The study found that when people type notes, they’re more inclined to try to record as much of the lecture as possible verbatim. On the other hand, students who take notes by hand are forced to be more selective with what they record since they can’t write as fast as they can type. This selective processing enables them to more effectively understand and remember what they’ve heard.
This mental process is called generative note taking, which Mueller and Oppenheimer define as summarizing, paraphrasing and trimming content, essentially passing it through your own brain “filter” before writing down the content as notes.
Non-generative note taking is also known as rote transcription, which most people can do without processing or internalizing the information at all. Many psychologists believe that handwriting notes or even repeatedly writing down important information by hand is one of the best tools to improve memory retention.
Handwriting is a complex task—studies show that it uses the Reticular Activating System within the brain, which means our minds use a lot more power to process a word than they do when we simply read a word (or even type it). Handwriting is physical and mental, and our brains have to activate motor skills and thought processing in order to put pen to paper and create words.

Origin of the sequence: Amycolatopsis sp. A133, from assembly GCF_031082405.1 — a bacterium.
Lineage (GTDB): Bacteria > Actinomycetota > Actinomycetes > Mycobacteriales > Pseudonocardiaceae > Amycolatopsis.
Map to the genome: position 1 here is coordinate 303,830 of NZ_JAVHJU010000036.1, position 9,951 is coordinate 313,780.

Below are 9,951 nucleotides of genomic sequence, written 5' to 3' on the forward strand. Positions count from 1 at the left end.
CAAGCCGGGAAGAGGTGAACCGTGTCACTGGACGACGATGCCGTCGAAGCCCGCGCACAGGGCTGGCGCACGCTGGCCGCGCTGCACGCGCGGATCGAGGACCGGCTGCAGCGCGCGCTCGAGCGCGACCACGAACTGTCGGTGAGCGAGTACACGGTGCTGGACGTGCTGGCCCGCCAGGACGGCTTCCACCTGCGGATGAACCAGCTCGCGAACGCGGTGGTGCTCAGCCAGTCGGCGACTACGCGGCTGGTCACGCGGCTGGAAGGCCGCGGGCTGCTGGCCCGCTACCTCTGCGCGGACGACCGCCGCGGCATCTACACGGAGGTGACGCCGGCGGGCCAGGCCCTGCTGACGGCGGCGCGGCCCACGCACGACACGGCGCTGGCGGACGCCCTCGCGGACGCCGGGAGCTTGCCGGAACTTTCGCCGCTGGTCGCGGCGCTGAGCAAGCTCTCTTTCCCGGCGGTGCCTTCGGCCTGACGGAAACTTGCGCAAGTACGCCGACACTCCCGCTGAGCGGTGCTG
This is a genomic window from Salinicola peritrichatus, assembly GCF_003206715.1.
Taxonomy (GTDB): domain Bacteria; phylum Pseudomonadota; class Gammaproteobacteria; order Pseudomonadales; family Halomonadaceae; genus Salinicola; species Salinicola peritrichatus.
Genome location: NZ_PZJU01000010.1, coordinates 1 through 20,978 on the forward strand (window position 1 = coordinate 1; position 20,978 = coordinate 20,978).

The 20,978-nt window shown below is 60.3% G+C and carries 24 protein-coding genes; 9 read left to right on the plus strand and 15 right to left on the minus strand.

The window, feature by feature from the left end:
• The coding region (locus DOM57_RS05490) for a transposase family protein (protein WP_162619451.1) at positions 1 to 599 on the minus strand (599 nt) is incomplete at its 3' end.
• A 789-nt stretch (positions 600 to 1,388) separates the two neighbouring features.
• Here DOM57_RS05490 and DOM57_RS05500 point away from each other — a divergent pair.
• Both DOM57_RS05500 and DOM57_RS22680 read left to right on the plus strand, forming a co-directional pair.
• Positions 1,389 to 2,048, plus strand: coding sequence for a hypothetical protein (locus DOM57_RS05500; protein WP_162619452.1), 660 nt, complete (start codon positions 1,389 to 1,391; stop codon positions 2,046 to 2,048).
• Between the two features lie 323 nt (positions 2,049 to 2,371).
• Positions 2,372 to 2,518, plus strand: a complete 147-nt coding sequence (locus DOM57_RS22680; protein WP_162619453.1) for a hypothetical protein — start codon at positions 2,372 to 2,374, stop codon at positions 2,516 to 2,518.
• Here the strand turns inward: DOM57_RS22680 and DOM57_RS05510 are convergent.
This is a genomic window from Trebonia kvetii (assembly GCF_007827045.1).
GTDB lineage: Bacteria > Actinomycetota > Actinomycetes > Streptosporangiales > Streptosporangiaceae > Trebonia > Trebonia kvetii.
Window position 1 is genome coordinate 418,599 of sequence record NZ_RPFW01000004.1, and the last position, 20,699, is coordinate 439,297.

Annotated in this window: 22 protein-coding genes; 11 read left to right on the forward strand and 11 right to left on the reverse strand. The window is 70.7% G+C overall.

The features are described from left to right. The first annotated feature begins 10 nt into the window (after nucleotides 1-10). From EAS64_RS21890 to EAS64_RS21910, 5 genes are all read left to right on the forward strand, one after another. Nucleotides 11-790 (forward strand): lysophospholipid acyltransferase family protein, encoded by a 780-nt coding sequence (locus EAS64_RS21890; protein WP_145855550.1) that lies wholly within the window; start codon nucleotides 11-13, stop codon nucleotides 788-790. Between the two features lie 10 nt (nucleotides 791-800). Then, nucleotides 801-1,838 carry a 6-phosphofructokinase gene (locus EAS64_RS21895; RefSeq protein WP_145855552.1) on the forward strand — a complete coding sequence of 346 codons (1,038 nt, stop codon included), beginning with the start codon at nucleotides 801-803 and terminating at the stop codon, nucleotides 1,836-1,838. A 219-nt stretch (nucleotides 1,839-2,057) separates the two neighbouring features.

Long story short—when you want to remember what you’re writing down, skip the computer.
HANDWRITING IS MORE CREATIVE
While this may sound like a subjective statement on the “lost art” of handwriting, many accomplished novelists note that their creative process is more effective when they draft their writing by hand.
Susan Sontag spoke poetically on the feeling of felt tip pens and well-sharpened pencils on paper in an interview with the Paris Review. Truman Capote famously rejected typewriters for his first drafts (and subsequent revisions!) And, a University of Washington study noted that school children wrote longer, faster and in more complete sentences when they wrote by hand than when they typed.
This suggests that the supposed speed and efficiency advantages of computers may well be negated by the more complex and complete process of writing by hand. It’s not just retro preferences that make handwriting an important tool—science supports that the process of writing is a more engaging way to compose thoughts, which uses more parts of the brain.
This creates a snowball effect where each subsequent word is chosen more carefully and the brain is more thorough and thoughtful because it is more involved in the task-at-hand.